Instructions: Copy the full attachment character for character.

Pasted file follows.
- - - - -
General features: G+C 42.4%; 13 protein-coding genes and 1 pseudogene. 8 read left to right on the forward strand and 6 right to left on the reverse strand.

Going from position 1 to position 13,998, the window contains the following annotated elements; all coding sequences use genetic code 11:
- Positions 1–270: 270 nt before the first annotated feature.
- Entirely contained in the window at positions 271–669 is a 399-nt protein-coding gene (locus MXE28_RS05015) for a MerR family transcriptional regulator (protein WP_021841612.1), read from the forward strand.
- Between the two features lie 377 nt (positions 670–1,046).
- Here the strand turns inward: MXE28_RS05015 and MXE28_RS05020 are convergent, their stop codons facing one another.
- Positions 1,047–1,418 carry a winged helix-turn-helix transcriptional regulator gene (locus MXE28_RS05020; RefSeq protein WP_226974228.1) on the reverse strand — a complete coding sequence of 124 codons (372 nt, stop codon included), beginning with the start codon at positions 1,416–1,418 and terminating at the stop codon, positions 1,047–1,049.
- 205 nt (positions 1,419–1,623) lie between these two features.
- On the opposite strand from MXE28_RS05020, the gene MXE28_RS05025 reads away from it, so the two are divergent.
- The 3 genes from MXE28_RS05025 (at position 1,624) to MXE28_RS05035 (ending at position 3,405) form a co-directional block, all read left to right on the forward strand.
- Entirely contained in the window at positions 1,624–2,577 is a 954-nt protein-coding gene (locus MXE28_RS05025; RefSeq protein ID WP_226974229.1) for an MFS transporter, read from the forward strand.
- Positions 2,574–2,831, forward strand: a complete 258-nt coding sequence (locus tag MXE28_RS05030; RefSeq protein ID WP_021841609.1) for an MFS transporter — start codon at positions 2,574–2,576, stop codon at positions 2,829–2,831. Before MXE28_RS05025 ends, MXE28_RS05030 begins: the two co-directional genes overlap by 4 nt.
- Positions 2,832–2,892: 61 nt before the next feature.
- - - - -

General features: G+C 42.4%; 13 protein-coding genes and 1 pseudogene. 8 read left to right on the forward strand and 6 right to left on the reverse strand.

Going from position 1 to position 13,998, the window contains the following annotated elements; all coding sequences use genetic code 11:
- Positions 1–270: 270 nt before the first annotated feature.
- Entirely contained in the window at positions 271–669 is a 399-nt protein-coding gene (locus MXE28_RS05015) for a MerR family transcriptional regulator (protein WP_021841612.1), read from the forward strand.
- Between the two features lie 377 nt (positions 670–1,046).
- Here the strand turns inward: MXE28_RS05015 and MXE28_RS05020 are convergent, their stop codons facing one another.
- Positions 1,047–1,418 carry a winged helix-turn-helix transcriptional regulator gene (locus MXE28_RS05020; RefSeq protein WP_226974228.1) on the reverse strand — a complete coding sequence of 124 codons (372 nt, stop codon included), beginning with the start codon at positions 1,416–1,418 and terminating at the stop codon, positions 1,047–1,049.
- 205 nt (positions 1,419–1,623) lie between these two features.
- On the opposite strand from MXE28_RS05020, the gene MXE28_RS05025 reads away from it, so the two are divergent.
- The 3 genes from MXE28_RS05025 (at position 1,624) to MXE28_RS05035 (ending at position 3,405) form a co-directional block, all read left to right on the forward strand.
- Entirely contained in the window at positions 1,624–2,577 is a 954-nt protein-coding gene (locus MXE28_RS05025; RefSeq protein ID WP_226974229.1) for an MFS transporter, read from the forward strand.
- Positions 2,574–2,831, forward strand: a complete 258-nt coding sequence (locus tag MXE28_RS05030; RefSeq protein ID WP_021841609.1) for an MFS transporter — start codon at positions 2,574–2,576, stop codon at positions 2,829–2,831. Before MXE28_RS05025 ends, MXE28_RS05030 begins: the two co-directional genes overlap by 4 nt.
- Positions 2,832–2,892: 61 nt before the next feature.